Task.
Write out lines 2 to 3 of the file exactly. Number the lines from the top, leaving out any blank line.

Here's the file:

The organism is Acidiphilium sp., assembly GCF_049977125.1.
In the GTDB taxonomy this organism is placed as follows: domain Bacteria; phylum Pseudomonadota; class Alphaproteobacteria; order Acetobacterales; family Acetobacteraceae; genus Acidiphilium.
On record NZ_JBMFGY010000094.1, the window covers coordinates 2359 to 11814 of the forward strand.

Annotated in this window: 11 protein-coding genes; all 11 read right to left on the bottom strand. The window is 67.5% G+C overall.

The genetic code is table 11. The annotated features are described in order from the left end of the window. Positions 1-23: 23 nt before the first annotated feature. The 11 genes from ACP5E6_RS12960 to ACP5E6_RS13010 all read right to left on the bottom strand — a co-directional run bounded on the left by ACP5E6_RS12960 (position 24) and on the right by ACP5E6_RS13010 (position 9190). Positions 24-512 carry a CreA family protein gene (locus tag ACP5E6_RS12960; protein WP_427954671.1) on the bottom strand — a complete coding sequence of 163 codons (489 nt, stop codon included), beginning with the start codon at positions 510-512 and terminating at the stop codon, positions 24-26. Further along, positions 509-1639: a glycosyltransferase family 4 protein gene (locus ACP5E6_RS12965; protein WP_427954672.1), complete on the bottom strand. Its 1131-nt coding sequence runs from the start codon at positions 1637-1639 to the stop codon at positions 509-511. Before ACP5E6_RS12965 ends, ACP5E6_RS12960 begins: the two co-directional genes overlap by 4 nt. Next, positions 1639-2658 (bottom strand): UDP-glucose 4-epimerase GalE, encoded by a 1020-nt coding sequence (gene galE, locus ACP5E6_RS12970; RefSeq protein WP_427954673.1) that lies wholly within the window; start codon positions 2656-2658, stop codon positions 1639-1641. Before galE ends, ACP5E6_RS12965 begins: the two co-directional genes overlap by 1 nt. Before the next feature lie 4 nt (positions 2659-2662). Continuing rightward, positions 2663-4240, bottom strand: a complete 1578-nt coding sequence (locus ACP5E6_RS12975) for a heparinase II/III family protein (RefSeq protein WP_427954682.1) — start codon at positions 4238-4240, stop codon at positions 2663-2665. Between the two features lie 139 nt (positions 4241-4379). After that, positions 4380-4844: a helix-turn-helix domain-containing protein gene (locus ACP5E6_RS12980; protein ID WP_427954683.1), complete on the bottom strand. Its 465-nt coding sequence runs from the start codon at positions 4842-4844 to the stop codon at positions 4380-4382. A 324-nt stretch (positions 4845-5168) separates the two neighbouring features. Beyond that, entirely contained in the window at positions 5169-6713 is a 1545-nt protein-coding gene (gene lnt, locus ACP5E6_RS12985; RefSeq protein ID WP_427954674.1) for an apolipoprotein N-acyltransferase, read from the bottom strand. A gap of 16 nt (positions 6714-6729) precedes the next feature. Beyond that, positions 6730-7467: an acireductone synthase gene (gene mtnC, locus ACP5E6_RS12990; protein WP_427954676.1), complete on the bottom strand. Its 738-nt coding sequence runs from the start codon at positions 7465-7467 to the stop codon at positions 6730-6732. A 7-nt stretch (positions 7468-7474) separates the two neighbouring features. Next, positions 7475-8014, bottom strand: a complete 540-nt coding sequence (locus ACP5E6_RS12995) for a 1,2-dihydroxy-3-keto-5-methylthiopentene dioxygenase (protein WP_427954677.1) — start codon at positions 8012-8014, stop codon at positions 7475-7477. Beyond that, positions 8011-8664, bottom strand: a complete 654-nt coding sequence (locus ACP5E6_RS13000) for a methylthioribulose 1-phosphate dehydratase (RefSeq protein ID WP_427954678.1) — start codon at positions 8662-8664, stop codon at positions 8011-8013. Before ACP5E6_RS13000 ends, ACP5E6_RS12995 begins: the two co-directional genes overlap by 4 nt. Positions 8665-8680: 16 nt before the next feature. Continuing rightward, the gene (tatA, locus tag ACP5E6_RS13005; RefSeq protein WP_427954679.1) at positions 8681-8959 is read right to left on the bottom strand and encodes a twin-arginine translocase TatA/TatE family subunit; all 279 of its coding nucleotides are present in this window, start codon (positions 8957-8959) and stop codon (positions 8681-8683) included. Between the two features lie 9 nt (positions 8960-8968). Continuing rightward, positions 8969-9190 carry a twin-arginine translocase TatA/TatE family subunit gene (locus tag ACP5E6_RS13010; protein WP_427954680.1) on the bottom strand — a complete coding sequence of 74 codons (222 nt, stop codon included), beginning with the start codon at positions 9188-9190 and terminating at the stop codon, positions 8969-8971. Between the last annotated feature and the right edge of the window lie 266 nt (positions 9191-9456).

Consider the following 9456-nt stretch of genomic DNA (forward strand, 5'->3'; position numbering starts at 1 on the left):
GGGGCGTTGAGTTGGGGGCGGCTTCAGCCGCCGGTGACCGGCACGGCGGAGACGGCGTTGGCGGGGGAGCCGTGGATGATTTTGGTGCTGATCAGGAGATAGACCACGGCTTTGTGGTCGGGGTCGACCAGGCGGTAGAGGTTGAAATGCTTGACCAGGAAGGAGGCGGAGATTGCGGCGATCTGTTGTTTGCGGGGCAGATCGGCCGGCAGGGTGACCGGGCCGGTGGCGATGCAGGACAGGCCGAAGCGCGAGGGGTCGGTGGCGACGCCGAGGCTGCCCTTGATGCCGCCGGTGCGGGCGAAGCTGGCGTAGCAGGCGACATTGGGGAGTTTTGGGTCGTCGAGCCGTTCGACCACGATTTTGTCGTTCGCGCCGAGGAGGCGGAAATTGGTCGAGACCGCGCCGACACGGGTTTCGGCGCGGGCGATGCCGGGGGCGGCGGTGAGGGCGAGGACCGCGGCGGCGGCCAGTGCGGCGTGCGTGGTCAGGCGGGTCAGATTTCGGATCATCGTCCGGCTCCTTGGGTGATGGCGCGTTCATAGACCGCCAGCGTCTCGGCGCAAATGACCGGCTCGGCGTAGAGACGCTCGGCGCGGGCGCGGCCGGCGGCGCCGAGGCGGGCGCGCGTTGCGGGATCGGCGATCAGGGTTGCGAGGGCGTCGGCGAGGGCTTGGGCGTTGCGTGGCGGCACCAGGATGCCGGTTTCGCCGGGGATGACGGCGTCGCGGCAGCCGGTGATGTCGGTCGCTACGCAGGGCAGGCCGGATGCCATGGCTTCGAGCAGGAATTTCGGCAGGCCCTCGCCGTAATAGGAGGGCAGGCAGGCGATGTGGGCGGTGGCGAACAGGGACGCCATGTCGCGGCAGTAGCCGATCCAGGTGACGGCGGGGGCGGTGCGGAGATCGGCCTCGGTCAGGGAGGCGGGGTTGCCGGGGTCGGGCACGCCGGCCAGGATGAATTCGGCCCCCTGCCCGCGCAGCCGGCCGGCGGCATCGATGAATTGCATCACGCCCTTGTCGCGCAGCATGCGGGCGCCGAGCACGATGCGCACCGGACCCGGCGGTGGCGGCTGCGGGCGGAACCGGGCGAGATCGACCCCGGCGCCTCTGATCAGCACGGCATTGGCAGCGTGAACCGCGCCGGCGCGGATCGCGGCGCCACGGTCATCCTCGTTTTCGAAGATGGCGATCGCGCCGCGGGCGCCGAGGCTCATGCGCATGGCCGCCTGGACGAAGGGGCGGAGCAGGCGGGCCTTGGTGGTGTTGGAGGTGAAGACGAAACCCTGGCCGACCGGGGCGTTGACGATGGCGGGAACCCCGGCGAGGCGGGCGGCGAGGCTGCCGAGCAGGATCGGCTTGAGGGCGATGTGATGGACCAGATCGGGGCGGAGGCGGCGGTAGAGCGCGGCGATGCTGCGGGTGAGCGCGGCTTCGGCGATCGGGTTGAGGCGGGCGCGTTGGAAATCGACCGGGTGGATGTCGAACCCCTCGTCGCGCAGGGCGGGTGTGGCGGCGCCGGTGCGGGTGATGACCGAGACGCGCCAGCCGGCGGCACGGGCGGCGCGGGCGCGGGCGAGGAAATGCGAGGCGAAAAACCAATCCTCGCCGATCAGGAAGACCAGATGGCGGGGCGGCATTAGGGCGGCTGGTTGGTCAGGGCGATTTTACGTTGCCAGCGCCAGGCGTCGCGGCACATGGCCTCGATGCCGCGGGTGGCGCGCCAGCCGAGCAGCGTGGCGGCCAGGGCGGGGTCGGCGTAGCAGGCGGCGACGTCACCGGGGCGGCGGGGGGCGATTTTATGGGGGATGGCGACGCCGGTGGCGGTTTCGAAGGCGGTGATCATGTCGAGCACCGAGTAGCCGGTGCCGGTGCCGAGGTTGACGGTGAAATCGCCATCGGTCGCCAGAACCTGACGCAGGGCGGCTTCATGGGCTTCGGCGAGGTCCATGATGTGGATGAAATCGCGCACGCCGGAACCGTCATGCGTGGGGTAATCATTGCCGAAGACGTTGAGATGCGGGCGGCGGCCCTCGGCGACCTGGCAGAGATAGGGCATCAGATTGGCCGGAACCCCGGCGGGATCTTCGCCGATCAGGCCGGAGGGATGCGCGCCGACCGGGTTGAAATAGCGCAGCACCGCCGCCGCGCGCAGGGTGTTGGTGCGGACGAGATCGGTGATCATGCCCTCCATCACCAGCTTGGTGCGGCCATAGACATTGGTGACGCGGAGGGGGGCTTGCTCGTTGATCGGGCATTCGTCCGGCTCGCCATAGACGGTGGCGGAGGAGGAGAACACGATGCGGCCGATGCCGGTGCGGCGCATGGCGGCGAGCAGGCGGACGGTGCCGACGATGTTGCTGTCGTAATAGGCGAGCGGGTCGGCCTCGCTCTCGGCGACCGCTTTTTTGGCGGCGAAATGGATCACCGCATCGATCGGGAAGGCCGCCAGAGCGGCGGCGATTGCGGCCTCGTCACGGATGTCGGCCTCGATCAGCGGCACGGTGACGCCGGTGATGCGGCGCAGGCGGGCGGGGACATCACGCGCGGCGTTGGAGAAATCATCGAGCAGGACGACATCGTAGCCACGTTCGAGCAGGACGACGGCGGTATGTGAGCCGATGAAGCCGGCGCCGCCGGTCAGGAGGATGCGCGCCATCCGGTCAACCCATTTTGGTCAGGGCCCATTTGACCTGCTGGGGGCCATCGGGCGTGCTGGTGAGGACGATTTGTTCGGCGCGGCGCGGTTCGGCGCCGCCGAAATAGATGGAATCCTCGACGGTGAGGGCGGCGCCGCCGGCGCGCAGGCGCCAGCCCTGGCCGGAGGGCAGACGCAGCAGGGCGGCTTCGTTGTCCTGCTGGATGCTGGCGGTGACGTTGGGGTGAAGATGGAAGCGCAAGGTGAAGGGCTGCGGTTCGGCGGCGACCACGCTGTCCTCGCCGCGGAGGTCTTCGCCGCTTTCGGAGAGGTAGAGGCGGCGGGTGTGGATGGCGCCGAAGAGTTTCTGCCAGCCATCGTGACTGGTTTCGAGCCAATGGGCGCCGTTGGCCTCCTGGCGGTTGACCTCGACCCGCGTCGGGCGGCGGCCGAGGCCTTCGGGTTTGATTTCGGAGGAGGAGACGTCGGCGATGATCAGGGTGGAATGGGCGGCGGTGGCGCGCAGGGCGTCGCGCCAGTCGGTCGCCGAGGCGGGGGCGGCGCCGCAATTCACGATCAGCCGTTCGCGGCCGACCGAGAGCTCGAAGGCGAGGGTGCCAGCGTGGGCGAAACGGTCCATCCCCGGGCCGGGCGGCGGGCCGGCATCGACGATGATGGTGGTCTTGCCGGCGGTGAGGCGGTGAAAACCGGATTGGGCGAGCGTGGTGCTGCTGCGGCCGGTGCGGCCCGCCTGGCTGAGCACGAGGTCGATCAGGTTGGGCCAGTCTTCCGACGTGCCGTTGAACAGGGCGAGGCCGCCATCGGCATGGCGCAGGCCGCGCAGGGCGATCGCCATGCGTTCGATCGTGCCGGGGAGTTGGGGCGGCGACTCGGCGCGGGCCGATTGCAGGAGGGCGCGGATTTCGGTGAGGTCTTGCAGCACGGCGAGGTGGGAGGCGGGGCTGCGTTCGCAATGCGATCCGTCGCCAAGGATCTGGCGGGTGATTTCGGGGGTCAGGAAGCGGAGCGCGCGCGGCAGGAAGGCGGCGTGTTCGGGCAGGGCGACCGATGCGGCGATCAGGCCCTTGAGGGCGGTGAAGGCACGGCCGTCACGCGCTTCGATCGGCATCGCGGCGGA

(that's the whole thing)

In the GTDB taxonomy this organism is placed as follows: domain Bacteria; phylum Pseudomonadota; class Alphaproteobacteria; order Acetobacterales; family Acetobacteraceae; genus Acidiphilium.
On record NZ_JBMFGY010000094.1, the window covers coordinates 2359 to 11814 of the forward strand.